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The Relic Master


The Relic Master

In an interview with the New York Times Magazine in 2008, Christopher Buckley --- whose father, William F. Buckley, Jr., was a devout Catholic and no fan of the reforms proposed in the Second Vatican Council of the early 1960s --- was asked if he was a lapsed Catholic. “I am probably more of a collapsed Catholic,” he said. The following year, he elaborated further by saying, “I’m no longer a believer.” His father, who died before either of these interviews appeared in print, might not have approved of his son’s conversion. Luckily for readers, however, those doubts have led to THE RELIC MASTER, a surprising new novel that is one of the more entertaining works of the younger Buckley’s career.

When you think of Christopher Buckley, you probably think of his spot-on satires of Washington politics --- works such as NO WAY TO TREAT A FIRST LADY and THANK YOU FOR SMOKING. In THE RELIC MASTER, Buckley continues his fascination with politics, but this time he gives us politics of a more medieval nature. He mixes real characters from history with fictional creations to concoct an ingenious and, given the era, appropriately violent tale of jealousy and court intrigue.

"Part of the fun of the book is that characters rarely speak as if it’s the 16th century.... an exciting novel that proves that, in the world of political intrigue, some things are timeless."

The novel is set from 1517 to 1519 during the Holy Roman Empire. The protagonist is Dismas, a former Reiselaufer (Swiss mercenary) who, at the start of the novel, is making an “indecently profitable” living selling holy relics to wealthy clients. One might wonder why these clients would want a nipple from St. Agatha, the patroness of wet nurses, or the patella of St. Afra. The reason: they use these relics to sell indulgences, which, as Dismas explains, “allow us to shorten our time in Purgatory after we die. We can buy them from the Church… You can purchase them for your own soul, or for the souls of your loved ones.”

There’s good money in the selling of indulgences, especially for two of Dismas’ biggest clients: Albrecht, the Archbishop of Brandenburg and Mainz; and Elector Frederick, the ruler of Saxony, whose collection of relics, many of them purchased from Dismas, is much smaller than Albrecht’s. Even more vexing to Albrecht is Frederick’s Master of Theology, Martin Luther, who has begun posting denunciations of the Catholic Church, calling St. Peter’s “that insatiable basilica,” and denouncing the very idea of Purgatory and the selling of indulgences.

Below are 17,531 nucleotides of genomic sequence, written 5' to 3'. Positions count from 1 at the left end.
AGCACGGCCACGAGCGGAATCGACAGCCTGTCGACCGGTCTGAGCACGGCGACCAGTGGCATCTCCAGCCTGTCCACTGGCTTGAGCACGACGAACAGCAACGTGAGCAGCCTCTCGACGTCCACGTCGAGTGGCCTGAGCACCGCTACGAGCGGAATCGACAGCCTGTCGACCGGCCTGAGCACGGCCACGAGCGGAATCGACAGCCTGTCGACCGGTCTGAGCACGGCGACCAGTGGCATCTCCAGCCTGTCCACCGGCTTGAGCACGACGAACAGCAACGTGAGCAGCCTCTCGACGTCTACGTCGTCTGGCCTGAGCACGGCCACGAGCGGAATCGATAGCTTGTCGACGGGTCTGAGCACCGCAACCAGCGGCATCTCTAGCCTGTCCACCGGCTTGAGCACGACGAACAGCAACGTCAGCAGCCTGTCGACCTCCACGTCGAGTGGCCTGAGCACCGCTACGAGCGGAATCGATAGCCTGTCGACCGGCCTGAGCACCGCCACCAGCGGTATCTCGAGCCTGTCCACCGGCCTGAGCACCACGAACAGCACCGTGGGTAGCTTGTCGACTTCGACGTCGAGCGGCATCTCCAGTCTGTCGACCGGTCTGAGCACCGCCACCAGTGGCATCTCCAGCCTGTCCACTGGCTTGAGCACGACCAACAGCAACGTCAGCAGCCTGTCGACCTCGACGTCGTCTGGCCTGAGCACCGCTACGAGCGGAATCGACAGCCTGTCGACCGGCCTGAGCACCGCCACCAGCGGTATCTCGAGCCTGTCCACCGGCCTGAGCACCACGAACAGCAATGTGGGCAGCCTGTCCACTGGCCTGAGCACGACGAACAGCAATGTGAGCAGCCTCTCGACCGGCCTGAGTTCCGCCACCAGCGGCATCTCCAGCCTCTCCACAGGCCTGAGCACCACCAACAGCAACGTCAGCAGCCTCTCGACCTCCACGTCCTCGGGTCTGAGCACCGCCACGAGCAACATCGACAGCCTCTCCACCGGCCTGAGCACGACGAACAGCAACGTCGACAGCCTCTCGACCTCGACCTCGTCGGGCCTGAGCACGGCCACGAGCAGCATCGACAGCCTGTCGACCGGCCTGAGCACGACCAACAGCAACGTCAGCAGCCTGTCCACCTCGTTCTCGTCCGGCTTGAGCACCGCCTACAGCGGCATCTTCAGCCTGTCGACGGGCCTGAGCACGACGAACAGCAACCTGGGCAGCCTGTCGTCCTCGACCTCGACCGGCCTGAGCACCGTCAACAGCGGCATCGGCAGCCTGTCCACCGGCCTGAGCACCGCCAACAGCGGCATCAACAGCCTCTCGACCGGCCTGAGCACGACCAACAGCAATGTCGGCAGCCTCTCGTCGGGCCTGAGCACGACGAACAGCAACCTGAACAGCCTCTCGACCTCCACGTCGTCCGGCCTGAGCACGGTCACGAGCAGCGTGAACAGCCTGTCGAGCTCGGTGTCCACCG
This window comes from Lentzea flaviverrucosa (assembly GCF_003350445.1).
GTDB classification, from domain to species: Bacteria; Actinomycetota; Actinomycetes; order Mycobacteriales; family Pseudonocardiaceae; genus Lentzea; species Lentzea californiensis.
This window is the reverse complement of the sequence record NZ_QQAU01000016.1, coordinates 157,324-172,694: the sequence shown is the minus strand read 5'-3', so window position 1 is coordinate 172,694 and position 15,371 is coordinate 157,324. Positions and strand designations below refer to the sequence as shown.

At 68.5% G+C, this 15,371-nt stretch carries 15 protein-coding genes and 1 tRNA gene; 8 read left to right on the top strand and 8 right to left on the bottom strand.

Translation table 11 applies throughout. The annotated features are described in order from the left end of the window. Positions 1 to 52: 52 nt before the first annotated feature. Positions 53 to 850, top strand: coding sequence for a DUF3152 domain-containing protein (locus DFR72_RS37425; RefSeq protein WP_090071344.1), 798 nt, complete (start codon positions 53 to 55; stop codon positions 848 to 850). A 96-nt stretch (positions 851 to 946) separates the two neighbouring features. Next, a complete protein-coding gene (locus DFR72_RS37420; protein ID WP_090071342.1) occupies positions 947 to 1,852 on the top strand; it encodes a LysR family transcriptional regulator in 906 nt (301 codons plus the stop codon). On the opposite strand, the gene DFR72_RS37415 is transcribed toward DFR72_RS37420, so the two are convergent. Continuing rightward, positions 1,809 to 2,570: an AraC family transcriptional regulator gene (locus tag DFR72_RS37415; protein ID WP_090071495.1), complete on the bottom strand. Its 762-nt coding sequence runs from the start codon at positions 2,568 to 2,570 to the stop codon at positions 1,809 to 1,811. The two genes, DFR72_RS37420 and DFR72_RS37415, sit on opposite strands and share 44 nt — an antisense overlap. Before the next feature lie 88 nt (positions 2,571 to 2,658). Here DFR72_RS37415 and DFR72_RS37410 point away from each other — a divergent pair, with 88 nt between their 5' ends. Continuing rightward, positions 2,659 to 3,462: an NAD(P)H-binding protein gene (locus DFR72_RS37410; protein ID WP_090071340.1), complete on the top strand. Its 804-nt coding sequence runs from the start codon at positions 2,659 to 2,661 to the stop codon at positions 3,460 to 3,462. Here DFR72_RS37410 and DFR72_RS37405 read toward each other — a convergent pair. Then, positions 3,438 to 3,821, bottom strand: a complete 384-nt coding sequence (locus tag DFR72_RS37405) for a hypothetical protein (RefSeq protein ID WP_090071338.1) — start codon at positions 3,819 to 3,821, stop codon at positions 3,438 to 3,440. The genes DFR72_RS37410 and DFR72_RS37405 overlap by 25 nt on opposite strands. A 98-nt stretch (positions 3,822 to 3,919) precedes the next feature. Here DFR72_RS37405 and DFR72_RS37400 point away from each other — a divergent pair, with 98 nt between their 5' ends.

Eventually, Dismas decides that he has made enough money from this business and wants to go back to his Swiss village of Mürren with his 2000 gold florins and retire. An unforeseen complication upends his plans: his banker, Master Bernhardt, steals his clients’ life savings. Suddenly in need of money, Dismas is forced to consider a scheme that his friend, the German painter Albrecht Dürer, has proposed for ages. Archbishop Albrecht has always wanted Dismas to procure Christ’s burial shroud. Let’s make a forgery, Dürer says, invent a provenance for it, and sell it for hundreds of ducats.

Albrecht may be overly acquisitive, but he isn’t dumb: Not long after he buys the shroud, he figures out that the work is a fake. Dismas’ punishment isn’t limited to a grisly encounter with a body-puncturing device known as The Marionette. He must also travel to Chambéry and translate the shroud there --- translation is the relocation of a relic from one place to another --- to Mainz. Dismas and Dürer travel to Chambéry along with three Landsknechte (German missionaries) and a rescued damsel to steal the shroud, only to discover that another group of thieves has similar designs.

You’ve probably guessed by now that THE RELIC MASTER is a book that is driven by plot rather than character. It is, and perhaps it’s worth noting that, of all the main players in the book, only one is a woman. But, as plot-driven novels go, this one is great fun. It's a rollicking and brutal adventure with lots of swordplay mixed in among Buckley’s droll one-liners. Part of the fun of the book is that characters rarely speak as if it’s the 16th century. You expect lines like “For that kind of money, he’ll want Jesus’s body, too” from Buckley, but you might not expect the genuinely suspenseful narrative. THE RELIC MASTER has occasional dramatic lapses, but it’s nonetheless an exciting novel that proves that, in the world of political intrigue, some things are timeless.

Reviewed by Michael Magras on December 9, 2015

The Relic Master
by Christopher Buckley

  • Publication Date: October 25, 2016
  • Genres: Fiction, Historical Fiction
  • Paperback: 400 pages
  • Publisher: Simon & Schuster
  • ISBN-10: 1501125761
  • ISBN-13: 9781501125768